BY TAMAR ROSENFELD
NEW YORK-After one month on the picket lines, 30,000 members of Service Employees Internationals Union (SEIU) Local 32B-32J who are maintenance workers, janitors, elevator operators, and cleaners in some 1,300 commercial buildings throughout New York City returned to work on Monday, February 5.
Many of the strikers returned on the job confident that their walkout was worthwhile. Despite concessions in the contract union officials negotiated, several SEIU members said they succeeded in holding back the employers effort to roll back starting wages for new hires by nearly 50 percent of pre-strike levels.
Rosalina Rodríguez, a union member since 1973 who is a cleaner on the World Trade Center observation deck, was excited about the results of the strike. "We won," she said in an interview. "All the scabs are gone. The union had to fight for the new people and the old people too."
Rodríguez spoke of the contract provisions for the current workforce. "We get a $15-per-week raise in the first and second years, and $16 per week the third year. They will pay more into our insurance and pension."
"It's not easy to go out on strike," Rodríguez said. "But we are strong. With the union we have respect. The owners have to have more consideration for us because the union is behind us." The cleaner was on the picket line daily, and participated in marches through downtown during the strike.
"We're all happy to be back," said William Bednarski, Jr., a porter on the concourse at World Trade Center. "We won increases in salaries and our pension." Bednarski was on the picket line six days a week. "We organized ourselves," he said describing the almost daily demonstrations in midtown and around the World Trade Center. "It's a pretty good deal," he said of the contract. "We knew it [the starting wage] was going to go down to something."
The three-year contract starts new hires at $470 per week - 80 percent of full scale, which is what new employees got until the end of 1995. Management had demanded a 48 percent cut that would bring the starting wage to $352 per week, down from $572 per week.
Many workers were not satisfied with the institution of two- tier wages for the first time, even though the concession in the contract is about half what the bosses pushed for.
A maintenance worker at New York University who has been in the SEIU local for eight years went to the union headquarters the morning of February 5. "I came down here to find out what the settlement is," he said. "Whether you sugar-coat it or not, if new hires start at 80 percent, that's two tiers. We lost thousands of dollars out on strike to take a two-tier wage?"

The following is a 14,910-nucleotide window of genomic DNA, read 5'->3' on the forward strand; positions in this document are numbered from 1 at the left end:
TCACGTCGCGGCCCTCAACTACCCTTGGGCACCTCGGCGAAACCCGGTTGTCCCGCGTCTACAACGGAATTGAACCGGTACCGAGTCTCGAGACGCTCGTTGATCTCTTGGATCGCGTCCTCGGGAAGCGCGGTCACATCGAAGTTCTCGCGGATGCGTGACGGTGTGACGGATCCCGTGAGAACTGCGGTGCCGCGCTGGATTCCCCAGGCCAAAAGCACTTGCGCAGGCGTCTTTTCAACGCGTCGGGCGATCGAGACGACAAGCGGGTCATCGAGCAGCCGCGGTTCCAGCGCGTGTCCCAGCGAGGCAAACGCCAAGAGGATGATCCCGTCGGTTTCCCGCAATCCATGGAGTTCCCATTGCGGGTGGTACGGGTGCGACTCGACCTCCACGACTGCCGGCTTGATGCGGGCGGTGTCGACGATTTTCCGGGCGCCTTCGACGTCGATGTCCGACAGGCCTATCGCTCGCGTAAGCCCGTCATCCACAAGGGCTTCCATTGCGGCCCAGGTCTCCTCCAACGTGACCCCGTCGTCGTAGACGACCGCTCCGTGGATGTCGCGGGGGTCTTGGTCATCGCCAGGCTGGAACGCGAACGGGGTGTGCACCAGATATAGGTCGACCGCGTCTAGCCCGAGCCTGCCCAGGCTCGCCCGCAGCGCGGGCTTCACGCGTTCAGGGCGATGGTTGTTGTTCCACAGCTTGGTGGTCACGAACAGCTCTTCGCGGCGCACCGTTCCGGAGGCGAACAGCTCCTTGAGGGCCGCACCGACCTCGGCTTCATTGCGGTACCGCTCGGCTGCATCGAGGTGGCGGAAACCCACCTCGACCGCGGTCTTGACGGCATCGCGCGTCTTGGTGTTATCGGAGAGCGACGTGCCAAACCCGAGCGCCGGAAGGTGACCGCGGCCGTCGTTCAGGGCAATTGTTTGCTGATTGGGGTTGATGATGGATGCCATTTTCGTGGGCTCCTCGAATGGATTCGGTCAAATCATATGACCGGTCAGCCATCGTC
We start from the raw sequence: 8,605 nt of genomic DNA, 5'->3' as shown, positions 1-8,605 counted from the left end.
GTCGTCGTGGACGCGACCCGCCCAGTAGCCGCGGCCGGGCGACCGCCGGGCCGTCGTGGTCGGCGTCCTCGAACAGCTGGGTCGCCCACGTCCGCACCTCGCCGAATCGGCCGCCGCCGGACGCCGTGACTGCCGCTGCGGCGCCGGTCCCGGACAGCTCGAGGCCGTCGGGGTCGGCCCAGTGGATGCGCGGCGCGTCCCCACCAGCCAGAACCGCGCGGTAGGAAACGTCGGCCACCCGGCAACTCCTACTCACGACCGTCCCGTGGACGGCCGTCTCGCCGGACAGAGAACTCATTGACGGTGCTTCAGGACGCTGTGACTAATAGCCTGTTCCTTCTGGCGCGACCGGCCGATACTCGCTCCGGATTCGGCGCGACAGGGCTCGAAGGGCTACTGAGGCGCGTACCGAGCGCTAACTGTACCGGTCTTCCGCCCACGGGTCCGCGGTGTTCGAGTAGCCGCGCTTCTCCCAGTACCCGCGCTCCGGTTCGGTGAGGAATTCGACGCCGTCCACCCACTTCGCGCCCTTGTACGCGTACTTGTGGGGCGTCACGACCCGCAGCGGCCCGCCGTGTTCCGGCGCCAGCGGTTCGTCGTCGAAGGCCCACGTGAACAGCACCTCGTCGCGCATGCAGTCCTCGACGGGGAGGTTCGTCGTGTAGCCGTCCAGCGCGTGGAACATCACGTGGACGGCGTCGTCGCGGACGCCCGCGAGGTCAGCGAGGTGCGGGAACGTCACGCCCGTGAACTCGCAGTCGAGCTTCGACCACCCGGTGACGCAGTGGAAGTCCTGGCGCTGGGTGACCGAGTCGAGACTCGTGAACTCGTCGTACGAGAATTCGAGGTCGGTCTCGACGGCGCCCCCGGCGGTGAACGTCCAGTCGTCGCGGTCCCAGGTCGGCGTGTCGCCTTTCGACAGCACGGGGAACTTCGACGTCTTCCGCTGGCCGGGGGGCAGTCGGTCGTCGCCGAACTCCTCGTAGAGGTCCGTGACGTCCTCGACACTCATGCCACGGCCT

Another worker who has 17 years on the job chimed in that many union members were willing to stay out longer. "The two- tier strategy was what the strike was about," he said. "We were getting stronger. On Friday [February 2], the building trades unions honored our picket lines."
The settlement was announced in the union headquarters at a press conference attended by New York mayor Rudolph Giuliani; John Sweeney, president of the AFL-CIO; as well as the full negotiating teams from both sides and officials from other unions in the city.
"The union's negotiating committee has the power to make an agreement, just as they had full power to call the strike," stated local 32B-32J president Gus Bevona. There were no local-wide membership meetings or votes during the strike. However, Bevona added, "as has become our tradition, we will be conducting an opinion survey of the membership" to get their response to the contract.
New-hires must work two-and-a-half years before their first wage increase, which will bring them up to full scale. The real estate industry originally demanded the lower tier work for six-years before reaching 100 percent pay.
Bevona said he "would never agree to a two-tier system. This is a good progression system, not a two-tier," he argued. "If anything," the union official stated, "we have done too good a job for our members not just in this contract, but in others."
Under the new agreement, new employees must put in three months on the job before receiving medical benefits, and two years before the employers begin paying into their pension and annuity funds.
The contract contained several provisions giving raises to workers already on the job. Current employees will receive a 5 percent increase in medical co-insurance payments immediately and another 5 percent in two years. Pension for retirees will go up from $650 a month to $850 by 1998. Maximum vacation days for workers with 20 years' seniority will increase to 25 days from 20.
Despite the sugarcoating for current employees in order for the bosses to win wage cuts for new hires, "We got what we were big enough to get," said a cleaner at the World Trade Center who did not give his name. Rosalina Rodríguez added, "If we lost this fight, other unions would be in a worse position. I'm 100 pecent union. With it we are strong!"
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